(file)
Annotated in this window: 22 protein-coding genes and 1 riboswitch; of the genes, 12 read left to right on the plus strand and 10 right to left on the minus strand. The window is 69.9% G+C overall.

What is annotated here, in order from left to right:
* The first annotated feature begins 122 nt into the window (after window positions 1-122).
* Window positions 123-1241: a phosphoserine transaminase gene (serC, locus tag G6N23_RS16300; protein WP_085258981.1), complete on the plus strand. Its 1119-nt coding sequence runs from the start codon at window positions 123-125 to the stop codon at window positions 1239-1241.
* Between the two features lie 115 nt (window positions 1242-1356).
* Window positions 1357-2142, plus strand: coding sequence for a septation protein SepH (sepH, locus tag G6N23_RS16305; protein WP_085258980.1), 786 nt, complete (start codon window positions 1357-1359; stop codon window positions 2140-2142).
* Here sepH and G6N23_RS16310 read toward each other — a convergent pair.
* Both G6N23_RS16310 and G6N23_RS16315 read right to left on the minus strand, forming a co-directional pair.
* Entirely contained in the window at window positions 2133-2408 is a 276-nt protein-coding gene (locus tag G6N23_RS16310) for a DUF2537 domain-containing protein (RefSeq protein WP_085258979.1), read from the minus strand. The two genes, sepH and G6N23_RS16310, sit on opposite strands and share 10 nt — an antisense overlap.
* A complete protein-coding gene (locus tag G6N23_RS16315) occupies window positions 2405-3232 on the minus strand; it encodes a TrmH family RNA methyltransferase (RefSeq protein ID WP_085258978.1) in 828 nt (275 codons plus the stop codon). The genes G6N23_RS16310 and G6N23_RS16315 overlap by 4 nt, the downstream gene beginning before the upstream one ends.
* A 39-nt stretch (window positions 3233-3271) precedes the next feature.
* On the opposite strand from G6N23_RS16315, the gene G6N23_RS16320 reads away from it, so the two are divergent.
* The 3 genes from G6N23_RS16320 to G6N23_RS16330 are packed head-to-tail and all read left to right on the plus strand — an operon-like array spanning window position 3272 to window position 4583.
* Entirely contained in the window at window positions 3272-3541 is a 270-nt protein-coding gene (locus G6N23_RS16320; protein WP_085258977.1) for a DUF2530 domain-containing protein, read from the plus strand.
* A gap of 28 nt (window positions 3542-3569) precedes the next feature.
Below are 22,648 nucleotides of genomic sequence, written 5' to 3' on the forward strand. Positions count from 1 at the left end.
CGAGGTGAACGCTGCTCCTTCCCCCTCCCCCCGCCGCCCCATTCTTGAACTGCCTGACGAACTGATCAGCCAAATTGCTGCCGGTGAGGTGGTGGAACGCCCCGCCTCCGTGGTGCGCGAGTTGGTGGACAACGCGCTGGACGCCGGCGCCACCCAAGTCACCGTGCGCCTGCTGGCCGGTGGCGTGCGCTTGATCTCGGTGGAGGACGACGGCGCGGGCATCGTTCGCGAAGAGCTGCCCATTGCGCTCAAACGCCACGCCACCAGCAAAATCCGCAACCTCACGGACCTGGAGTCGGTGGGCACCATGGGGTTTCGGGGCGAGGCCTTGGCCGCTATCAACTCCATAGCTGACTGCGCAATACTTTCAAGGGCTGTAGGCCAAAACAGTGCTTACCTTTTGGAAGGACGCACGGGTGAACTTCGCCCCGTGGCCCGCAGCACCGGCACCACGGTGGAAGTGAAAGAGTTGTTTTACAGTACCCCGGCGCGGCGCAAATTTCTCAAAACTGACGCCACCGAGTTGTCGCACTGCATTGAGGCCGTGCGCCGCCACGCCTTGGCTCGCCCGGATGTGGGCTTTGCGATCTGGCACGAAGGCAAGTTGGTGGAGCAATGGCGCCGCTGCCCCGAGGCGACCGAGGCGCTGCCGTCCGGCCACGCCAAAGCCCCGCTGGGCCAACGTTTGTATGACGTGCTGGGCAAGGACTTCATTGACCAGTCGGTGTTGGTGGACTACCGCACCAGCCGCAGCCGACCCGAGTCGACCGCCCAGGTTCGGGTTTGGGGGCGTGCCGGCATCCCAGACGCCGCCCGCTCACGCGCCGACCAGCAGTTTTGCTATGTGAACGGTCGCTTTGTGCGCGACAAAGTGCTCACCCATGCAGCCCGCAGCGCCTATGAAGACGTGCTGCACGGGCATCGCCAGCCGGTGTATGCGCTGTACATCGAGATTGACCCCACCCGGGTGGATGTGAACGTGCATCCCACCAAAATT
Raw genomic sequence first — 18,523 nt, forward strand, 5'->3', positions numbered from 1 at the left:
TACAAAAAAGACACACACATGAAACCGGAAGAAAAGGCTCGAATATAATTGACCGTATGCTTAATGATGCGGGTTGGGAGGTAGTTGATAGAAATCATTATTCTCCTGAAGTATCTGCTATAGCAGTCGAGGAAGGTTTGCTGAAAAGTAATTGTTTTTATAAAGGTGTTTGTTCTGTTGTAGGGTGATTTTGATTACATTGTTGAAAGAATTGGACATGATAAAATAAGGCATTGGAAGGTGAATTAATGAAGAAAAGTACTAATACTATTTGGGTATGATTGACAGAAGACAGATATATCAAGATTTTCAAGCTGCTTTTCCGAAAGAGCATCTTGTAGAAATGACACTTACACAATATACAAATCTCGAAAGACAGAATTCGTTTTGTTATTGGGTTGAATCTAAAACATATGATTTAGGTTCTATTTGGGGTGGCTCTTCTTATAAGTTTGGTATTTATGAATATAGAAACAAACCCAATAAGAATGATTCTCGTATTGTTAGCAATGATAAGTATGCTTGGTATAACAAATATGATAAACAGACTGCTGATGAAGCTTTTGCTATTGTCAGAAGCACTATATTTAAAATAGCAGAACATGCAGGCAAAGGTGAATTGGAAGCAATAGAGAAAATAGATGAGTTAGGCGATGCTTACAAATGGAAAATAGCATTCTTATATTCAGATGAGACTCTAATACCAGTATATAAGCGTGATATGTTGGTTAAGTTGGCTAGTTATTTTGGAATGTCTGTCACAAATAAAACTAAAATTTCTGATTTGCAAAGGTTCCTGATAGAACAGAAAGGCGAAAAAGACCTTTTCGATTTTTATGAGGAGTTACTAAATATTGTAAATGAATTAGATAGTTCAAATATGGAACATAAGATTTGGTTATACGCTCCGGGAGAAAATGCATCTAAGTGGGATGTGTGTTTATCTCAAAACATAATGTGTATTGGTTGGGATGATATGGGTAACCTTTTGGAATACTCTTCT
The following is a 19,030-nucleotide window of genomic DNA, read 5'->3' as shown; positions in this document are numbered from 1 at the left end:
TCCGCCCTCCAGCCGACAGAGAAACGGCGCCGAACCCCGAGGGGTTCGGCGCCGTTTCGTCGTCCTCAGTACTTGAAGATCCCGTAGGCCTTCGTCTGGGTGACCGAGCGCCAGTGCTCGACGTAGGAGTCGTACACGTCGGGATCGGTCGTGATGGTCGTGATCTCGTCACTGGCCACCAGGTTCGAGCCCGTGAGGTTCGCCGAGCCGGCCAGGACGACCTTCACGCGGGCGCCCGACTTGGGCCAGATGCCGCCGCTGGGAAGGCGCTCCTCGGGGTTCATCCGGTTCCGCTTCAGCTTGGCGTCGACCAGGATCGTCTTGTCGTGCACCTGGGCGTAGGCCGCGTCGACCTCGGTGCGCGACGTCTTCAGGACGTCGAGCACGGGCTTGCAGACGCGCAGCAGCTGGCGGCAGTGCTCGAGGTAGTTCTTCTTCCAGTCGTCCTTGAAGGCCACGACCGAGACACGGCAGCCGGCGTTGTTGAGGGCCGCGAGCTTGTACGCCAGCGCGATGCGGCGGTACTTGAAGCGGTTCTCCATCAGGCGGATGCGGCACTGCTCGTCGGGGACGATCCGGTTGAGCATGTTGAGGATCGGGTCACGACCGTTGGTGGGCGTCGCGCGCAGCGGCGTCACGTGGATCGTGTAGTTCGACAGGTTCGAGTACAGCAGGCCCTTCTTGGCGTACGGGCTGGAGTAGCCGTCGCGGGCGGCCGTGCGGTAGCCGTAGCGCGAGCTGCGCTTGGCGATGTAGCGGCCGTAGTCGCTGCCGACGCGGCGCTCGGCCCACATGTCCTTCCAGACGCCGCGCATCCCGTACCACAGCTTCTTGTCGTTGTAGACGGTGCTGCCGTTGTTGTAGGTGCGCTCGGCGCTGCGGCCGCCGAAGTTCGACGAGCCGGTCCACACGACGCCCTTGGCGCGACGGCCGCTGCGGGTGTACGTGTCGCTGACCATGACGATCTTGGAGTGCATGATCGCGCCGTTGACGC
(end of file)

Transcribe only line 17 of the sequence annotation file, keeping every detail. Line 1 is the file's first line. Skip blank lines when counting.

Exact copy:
CGAGGTGAACGCTGCTCCTTCCCCCTCCCCCCGCCGCCCCATTCTTGAACTGCCTGACGAACTGATCAGCCAAATTGCTGCCGGTGAGGTGGTGGAACGCCCCGCCTCCGTGGTGCGCGAGTTGGTGGACAACGCGCTGGACGCCGGCGCCACCCAAGTCACCGTGCGCCTGCTGGCCGGTGGCGTGCGCTTGATCTCGGTGGAGGACGACGGCGCGGGCATCGTTCGCGAAGAGCTGCCCATTGCGCTCAAACGCCACGCCACCAGCAAAATCCGCAACCTCACGGACCTGGAGTCGGTGGGCACCATGGGGTTTCGGGGCGAGGCCTTGGCCGCTATCAACTCCATAGCTGACTGCGCAATACTTTCAAGGGCTGTAGGCCAAAACAGTGCTTACCTTTTGGAAGGACGCACGGGTGAACTTCGCCCCGTGGCCCGCAGCACCGGCACCACGGTGGAAGTGAAAGAGTTGTTTTACAGTACCCCGGCGCGGCGCAAATTTCTCAAAACTGACGCCACCGAGTTGTCGCACTGCATTGAGGCCGTGCGCCGCCACGCCTTGGCTCGCCCGGATGTGGGCTTTGCGATCTGGCACGAAGGCAAGTTGGTGGAGCAATGGCGCCGCTGCCCCGAGGCGACCGAGGCGCTGCCGTCCGGCCACGCCAAAGCCCCGCTGGGCCAACGTTTGTATGACGTGCTGGGCAAGGACTTCATTGACCAGTCGGTGTTGGTGGACTACCGCACCAGCCGCAGCCGACCCGAGTCGACCGCCCAGGTTCGGGTTTGGGGGCGTGCCGGCATCCCAGACGCCGCCCGCTCACGCGCCGACCAGCAGTTTTGCTATGTGAACGGTCGCTTTGTGCGCGACAAAGTGCTCACCCATGCAGCCCGCAGCGCCTATGAAGACGTGCTGCACGGGCATCGCCAGCCGGTGTATGCGCTGTACATCGAGATTGACCCCACCCGGGTGGATGTGAACGTGCATCCCACCAAAATT